Privacy Experts ask telecoms if they are helping the government spy on Canadians
January 21, 2014
Many of these groups and academics are members of the Protect Our Privacy Coalition, which is the largest pro-privacy coalition in Canadian history. The Coalition is calling for effective legal measures to protect the privacy of every resident of Canada against intrusion by government entities.
“Canadians deserve answers about the full extent of this government’s spying activities,” says OpenMedia.ca Executive Director Steve Anderson. “I wish the government would come clean on warrantless spying on innocent Canadians, but hopefully the telecom companies will be more forthcoming knowing the potential damage to their brand if they don’t respond. We already know that U.S. telecom giants have been caught red-handed helping the U.S. government spy on their customers. That’s why we’re asking telecom companies to state clearly whether or not they are partners in government spying on law-abiding Canadians.”
Explaining why he launched the initiative, Dr. Christopher Parsons said: “Canadians’ digital lives are channelled through the systems and networks of Canada’s largest telecommunications companies. However, Canadian citizens presently have little information concerning how, when, and why these companies disclose telecommunications information pertaining to their subscribers to government agencies. With data on Canadian practices in hand, scholars, advocates, and regular Canadians alike will be able to knowledgeably shape public policy on how best for our governments to protect Canadians’ security and privacy.”
This initiative comes against the backdrop of shocking revelations of blanket government surveillance of the online activities of law-abiding citizens. In recent months Canadian spy agency CSEC was revealed to have partnered in a massive illegal spying operation on Canadian soil during the Toronto G-20 summit. Justice Minister Peter MacKay is also pushing a worrying revival of Vic Toews’ failed online spying bill that would give a range of authorities access to the private lives of almost any Canadian, even if they are not suspected of any wrong-doing.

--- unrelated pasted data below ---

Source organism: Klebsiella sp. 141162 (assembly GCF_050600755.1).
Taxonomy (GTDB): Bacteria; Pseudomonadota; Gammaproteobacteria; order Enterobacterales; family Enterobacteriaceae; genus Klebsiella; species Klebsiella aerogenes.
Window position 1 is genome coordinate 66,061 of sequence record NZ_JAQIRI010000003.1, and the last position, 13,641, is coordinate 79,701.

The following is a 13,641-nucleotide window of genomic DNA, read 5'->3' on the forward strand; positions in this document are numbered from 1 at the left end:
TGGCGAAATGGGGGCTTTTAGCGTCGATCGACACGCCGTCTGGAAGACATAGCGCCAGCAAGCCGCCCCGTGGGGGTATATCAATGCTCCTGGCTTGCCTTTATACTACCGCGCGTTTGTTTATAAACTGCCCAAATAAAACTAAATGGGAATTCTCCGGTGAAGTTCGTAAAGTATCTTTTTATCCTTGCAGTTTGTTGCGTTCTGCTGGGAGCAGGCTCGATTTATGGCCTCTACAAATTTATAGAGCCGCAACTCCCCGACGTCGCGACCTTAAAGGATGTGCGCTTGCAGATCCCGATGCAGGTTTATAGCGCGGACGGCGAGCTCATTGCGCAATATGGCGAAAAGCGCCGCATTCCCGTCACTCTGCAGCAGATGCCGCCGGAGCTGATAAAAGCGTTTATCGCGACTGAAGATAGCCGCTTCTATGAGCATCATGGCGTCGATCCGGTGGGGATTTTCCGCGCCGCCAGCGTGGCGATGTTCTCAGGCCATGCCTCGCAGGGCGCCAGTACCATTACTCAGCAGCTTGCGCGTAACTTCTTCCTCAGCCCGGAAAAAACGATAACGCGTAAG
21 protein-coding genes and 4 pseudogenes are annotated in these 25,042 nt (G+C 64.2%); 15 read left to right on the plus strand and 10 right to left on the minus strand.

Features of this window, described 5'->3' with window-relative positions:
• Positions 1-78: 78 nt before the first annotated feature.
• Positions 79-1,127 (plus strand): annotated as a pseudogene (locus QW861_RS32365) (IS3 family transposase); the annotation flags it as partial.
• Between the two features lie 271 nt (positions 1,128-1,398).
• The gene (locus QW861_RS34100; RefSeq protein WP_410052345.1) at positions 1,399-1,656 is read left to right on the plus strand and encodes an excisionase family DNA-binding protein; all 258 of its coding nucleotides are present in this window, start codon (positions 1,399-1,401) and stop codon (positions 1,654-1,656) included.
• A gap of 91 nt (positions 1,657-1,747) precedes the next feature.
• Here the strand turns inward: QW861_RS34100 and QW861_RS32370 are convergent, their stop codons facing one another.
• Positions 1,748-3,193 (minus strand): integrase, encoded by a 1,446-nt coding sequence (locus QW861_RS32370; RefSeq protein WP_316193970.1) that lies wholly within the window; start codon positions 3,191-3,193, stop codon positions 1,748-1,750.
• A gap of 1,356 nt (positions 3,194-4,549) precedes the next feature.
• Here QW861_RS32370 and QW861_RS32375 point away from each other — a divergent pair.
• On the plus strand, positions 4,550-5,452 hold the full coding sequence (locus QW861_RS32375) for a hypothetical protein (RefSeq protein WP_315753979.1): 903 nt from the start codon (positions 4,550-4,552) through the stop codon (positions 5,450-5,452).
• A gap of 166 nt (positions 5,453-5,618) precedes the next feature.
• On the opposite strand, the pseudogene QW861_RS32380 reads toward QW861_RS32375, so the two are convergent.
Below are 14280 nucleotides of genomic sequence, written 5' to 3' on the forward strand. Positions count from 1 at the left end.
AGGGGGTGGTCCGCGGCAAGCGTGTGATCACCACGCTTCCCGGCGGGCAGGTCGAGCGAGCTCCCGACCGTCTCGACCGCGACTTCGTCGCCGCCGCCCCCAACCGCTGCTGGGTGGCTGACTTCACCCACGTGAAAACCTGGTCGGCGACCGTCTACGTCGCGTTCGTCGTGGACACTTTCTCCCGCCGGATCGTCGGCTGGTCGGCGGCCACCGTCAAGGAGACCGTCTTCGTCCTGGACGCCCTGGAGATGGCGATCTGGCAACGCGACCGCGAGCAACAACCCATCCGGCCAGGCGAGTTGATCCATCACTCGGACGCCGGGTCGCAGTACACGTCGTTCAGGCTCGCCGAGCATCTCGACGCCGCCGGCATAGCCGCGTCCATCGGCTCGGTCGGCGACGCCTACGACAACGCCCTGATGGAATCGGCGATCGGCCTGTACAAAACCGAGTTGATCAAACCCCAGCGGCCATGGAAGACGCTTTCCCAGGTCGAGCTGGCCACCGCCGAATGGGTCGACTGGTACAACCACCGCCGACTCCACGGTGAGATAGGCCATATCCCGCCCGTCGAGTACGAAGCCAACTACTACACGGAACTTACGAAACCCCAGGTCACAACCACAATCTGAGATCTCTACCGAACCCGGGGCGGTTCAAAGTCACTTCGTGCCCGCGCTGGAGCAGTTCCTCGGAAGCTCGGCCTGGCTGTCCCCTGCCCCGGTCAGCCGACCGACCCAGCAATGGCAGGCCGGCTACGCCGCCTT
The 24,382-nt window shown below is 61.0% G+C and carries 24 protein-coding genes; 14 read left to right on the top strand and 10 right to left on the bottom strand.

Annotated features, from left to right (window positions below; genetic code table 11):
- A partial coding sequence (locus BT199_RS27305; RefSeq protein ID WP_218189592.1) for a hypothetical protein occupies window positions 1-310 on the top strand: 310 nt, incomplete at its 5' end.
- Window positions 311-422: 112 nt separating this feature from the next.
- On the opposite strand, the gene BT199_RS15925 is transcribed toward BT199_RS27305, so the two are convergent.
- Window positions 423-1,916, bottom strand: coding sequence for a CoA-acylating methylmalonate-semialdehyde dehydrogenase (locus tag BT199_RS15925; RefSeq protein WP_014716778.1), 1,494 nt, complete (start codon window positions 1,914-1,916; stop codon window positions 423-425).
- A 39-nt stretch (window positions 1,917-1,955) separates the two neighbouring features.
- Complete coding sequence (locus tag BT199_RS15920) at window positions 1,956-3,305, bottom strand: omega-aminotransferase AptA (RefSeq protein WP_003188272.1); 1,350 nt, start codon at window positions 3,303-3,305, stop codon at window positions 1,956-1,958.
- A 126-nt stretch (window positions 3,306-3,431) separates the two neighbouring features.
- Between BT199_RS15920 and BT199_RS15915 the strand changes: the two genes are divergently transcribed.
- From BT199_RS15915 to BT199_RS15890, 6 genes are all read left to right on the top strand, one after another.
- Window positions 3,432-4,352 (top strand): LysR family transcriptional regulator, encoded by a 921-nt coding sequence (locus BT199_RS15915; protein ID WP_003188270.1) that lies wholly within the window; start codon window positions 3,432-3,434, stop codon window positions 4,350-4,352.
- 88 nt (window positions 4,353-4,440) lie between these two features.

Last August, the government’s then watchdog over CSEC said he believes the agency may have been spying on Canadians. In October, OpenMedia.ca joined with the B.C. Civil Liberties Association (BCCLA) to announce a court challenge that aims to stop all illegal government spying against Canadians. Both OpenMedia.ca and the BCCLA are also working with over 40 major Canadian organizations in the Protect our Privacy Coalition to demand effective legal measures to protect Canadians’ privacy from government spies.
OpenMedia.ca is a network of people and organizations working to safeguard the possibilities of the open Internet. We work toward informed and participatory digital policy.
Through campaigns such as StopTheMeter.ca and StopSpying.ca, OpenMedia.ca has engaged over half-a-million Canadians, and has influenced public policy and federal law.
About OpenMedia.ca’s privacy campaign